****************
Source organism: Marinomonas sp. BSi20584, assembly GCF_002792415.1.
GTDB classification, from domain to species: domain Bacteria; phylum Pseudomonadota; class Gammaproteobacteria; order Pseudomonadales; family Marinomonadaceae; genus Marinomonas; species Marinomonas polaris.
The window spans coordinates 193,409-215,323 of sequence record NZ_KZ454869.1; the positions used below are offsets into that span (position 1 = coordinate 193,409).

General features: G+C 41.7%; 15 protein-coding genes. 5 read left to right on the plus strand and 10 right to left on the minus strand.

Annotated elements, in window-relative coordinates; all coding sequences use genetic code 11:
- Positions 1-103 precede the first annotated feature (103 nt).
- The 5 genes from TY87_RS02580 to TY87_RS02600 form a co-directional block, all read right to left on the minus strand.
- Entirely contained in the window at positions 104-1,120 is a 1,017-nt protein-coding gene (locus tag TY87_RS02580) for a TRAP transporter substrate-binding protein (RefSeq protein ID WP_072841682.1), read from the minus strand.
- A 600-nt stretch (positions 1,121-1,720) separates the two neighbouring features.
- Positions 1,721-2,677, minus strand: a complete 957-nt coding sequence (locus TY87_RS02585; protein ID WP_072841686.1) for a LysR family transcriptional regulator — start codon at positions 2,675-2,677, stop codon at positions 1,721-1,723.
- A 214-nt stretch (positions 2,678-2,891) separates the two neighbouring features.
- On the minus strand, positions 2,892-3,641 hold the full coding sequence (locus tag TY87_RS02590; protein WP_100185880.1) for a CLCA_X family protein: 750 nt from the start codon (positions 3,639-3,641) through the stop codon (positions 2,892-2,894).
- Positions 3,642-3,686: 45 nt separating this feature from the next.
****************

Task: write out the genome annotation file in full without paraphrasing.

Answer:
Source organism: Marinomonas sp. BSi20584, assembly GCF_002792415.1.
GTDB classification, from domain to species: domain Bacteria; phylum Pseudomonadota; class Gammaproteobacteria; order Pseudomonadales; family Marinomonadaceae; genus Marinomonas; species Marinomonas polaris.
The window spans coordinates 193,409-215,323 of sequence record NZ_KZ454869.1; the positions used below are offsets into that span (position 1 = coordinate 193,409).

General features: G+C 41.7%; 15 protein-coding genes. 5 read left to right on the plus strand and 10 right to left on the minus strand.

Annotated elements, in window-relative coordinates; all coding sequences use genetic code 11:
- Positions 1-103 precede the first annotated feature (103 nt).
- The 5 genes from TY87_RS02580 to TY87_RS02600 form a co-directional block, all read right to left on the minus strand.
- Entirely contained in the window at positions 104-1,120 is a 1,017-nt protein-coding gene (locus tag TY87_RS02580) for a TRAP transporter substrate-binding protein (RefSeq protein ID WP_072841682.1), read from the minus strand.
- A 600-nt stretch (positions 1,121-1,720) separates the two neighbouring features.
- Positions 1,721-2,677, minus strand: a complete 957-nt coding sequence (locus TY87_RS02585; protein ID WP_072841686.1) for a LysR family transcriptional regulator — start codon at positions 2,675-2,677, stop codon at positions 1,721-1,723.
- A 214-nt stretch (positions 2,678-2,891) separates the two neighbouring features.
- On the minus strand, positions 2,892-3,641 hold the full coding sequence (locus tag TY87_RS02590; protein WP_100185880.1) for a CLCA_X family protein: 750 nt from the start codon (positions 3,639-3,641) through the stop codon (positions 2,892-2,894).
- Positions 3,642-3,686: 45 nt separating this feature from the next.